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Take some of the ideas from these lists, and see if you can expand upon them. Exercise 2 — Making Similes Look through a book of poems you like, and find a few similes to use as inspiration.
Now go someplace where you can observe nature, people, traffic, or something. Based on what you notice, begin listing some similes. Just write whatever you think of. Some from my journal: Ivy creeping like silent footsteps. A breeze gentle as a child wakening.
Leaves rustling like distant voices. Leaves falling like men on a battlefield. Breath from her mouth like a wave of sea water. Go back and read what you wrote to see where the opportunities are.
Sometimes, you simply need to close your journal. Come back to the list another day, with fresh eyes. You may be surprised by what you find. What do you observe? Exercise 3 — Sensory Observations Poetry is truly indefinable, but there are a lot of things poetry can do. It can describe a feeling, make a reader see a sight, help you smell a smell, and make something inanimate come to life.
Sometimes, a poet has trouble finding ways to describe what she wants to express. This exercise will help you stop and pay attention to the smaller things around you. Go out into the world, and make observations.
Wherever you go, make five sensory observations for each sense. Examples from my journals: At Elliot Bay tonight, I see…white, square tiles; the backs of strangers; endless rows of books; a lonely microphone; shadows of chairs.
I hear…chattering voices; espresso machines whirring and fizzing; dishes clattering, softly, just clinking together; laughter; the crinkle of newspapers. I feel…brick wall under my arm; a warm cup in my hand; hot air blowing against my face; the hard seat against my bottom; a wooden curve across my back.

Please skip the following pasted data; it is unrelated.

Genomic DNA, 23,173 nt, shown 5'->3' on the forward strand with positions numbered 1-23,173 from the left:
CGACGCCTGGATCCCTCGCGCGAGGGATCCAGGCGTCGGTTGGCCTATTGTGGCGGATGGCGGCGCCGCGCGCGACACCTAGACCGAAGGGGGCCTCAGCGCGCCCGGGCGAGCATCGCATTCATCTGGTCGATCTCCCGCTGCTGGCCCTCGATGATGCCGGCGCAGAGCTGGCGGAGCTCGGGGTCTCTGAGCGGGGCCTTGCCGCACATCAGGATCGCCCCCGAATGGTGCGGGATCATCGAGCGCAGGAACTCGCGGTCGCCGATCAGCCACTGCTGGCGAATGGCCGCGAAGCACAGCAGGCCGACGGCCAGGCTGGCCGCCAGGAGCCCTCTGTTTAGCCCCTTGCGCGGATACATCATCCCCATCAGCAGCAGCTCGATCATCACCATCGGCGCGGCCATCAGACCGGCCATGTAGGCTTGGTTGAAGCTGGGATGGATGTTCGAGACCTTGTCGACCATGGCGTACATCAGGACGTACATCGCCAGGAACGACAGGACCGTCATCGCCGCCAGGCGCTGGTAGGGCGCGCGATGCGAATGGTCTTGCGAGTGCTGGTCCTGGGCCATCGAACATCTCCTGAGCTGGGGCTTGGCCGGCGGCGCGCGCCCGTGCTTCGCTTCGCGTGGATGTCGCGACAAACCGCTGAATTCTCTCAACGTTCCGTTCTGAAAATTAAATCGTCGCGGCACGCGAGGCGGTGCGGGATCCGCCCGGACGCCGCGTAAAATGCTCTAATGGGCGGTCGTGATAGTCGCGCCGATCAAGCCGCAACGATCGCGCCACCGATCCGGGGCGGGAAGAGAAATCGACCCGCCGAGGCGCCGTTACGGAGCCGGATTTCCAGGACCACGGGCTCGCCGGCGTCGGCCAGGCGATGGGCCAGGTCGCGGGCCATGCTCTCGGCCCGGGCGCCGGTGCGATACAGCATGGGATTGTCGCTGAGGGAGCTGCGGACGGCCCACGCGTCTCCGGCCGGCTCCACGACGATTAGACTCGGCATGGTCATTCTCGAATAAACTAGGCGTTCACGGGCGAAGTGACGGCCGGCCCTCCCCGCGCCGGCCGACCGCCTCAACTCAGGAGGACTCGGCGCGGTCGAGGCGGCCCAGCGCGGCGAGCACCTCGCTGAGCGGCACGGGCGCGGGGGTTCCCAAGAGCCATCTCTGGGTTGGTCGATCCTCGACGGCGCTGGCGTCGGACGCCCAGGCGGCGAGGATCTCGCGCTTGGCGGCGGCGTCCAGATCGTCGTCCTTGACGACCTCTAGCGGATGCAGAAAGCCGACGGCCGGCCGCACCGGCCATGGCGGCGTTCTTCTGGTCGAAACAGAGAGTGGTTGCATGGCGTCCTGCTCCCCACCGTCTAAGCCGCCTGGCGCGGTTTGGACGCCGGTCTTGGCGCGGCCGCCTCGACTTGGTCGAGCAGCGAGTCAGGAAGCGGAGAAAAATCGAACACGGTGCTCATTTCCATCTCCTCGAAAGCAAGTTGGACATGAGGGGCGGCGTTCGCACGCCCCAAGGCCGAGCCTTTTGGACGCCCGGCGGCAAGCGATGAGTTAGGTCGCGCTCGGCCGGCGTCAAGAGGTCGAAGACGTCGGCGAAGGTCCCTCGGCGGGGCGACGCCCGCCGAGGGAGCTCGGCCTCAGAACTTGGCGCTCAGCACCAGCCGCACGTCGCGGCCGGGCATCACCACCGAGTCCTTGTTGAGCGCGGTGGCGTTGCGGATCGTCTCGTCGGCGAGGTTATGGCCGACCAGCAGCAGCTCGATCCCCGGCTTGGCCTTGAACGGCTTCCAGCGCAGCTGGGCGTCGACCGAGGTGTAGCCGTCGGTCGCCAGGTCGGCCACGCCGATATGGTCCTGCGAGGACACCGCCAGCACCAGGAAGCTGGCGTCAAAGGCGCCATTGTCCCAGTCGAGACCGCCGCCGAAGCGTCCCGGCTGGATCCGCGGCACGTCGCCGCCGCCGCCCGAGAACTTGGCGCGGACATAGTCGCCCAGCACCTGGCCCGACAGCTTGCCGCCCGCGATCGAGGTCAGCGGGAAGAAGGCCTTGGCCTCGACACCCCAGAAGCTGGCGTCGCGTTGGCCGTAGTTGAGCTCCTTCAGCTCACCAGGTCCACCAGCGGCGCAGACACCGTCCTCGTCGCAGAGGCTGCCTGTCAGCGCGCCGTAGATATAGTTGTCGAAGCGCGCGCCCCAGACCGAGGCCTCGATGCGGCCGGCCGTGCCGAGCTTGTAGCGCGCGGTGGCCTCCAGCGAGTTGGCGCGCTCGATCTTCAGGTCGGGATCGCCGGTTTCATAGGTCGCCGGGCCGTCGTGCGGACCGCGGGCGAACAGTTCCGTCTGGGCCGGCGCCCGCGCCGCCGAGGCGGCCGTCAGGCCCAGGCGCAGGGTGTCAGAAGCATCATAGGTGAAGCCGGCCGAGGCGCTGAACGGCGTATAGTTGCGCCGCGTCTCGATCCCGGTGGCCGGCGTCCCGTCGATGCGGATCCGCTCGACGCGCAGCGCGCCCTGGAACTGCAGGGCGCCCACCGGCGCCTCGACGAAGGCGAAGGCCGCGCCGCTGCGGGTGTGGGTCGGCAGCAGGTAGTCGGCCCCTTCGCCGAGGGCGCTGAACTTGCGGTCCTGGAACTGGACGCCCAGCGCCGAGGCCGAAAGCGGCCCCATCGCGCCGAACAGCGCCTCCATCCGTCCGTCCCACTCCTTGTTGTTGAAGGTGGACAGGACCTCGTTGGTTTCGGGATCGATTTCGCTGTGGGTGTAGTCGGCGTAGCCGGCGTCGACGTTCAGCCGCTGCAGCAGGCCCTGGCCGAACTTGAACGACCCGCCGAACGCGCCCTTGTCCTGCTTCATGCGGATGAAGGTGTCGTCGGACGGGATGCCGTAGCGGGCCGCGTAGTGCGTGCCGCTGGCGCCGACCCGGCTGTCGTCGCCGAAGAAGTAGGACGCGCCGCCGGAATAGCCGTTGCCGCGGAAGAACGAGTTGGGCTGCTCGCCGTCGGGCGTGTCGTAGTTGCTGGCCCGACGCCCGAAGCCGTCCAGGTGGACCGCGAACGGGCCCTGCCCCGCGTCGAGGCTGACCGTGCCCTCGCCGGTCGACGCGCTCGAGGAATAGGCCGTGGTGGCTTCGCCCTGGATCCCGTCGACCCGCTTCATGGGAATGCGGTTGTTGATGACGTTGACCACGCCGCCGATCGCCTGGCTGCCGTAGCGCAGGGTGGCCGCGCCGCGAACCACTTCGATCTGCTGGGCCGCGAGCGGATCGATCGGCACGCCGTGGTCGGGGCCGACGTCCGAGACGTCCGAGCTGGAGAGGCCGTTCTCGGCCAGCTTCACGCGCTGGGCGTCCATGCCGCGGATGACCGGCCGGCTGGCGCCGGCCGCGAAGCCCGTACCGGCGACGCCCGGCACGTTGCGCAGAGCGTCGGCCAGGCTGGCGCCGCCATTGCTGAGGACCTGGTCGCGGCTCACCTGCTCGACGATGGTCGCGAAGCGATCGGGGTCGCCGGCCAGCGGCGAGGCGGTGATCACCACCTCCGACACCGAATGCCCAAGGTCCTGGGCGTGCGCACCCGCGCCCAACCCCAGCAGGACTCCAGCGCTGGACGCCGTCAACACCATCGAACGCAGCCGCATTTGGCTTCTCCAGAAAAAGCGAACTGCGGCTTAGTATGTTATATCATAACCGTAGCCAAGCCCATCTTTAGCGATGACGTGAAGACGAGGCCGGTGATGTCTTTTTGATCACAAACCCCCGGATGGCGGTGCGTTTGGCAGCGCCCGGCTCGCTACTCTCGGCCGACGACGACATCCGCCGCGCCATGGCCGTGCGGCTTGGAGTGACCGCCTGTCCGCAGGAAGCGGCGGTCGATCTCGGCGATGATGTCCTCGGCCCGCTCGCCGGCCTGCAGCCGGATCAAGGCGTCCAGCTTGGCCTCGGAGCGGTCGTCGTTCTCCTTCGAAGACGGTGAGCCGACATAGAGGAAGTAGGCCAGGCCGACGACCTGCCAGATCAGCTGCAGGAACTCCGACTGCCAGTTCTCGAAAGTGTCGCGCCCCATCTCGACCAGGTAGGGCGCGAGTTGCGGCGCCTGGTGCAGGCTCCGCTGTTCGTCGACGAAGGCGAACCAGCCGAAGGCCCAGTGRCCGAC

I smell…coffee, mm; my plum chap stick smells better than it tastes ; used books; cinnamon; baking bread. I taste…a soft coffee flavor; a hint of honey; the thickness of hot air; the ink of a fresh pen; more coffee.
You can do this exercise anywhere at anytime.ReadWriteThink has been providing quality lesson plans, interactive student materials, web resources, and ELA standards to classroom teachers since October of Highlighted here are examples of some middle level lesson plans with a focus on back to school and creating classroom community.
Middle school (0) High school (0) By Subject; Math (6,) Poetry Worksheets and Printables. Poetry worksheets encourage your child to read and write beautiful passages. Poetry helps children develop phonemic awareness, reading comprehension, and even musical ability! our poetry writing exercises for big kids, and our classic poems for.
Poetry Lesson Plans! For Elementary, Middle, and High School Students process of writing poetry. Materials: More Activities for Elementary School The following activity plans were made for a creative writing club led at Edgewood Village for 3rd-6th graders.
Students gain an understanding of reading, writing, and interpreting haiku poetry.
Students will also understand the historical origin of haiku. FCPS POS Standards: Standard 1, Standard 3, Standard 6.
Poetry and Figurative Language - A Guided Lesson Plan Writers use figurative language to create images in the minds of readers. Explore the following information and complete the activities to master the art of figurative language!
Here you'll find lots of poetry ideas you can use for your creative writing. (Were you looking instead for short story ideas?) At the bottom of this page, you'll find links to even more poem starters and to creative writing lessons on how to write poems.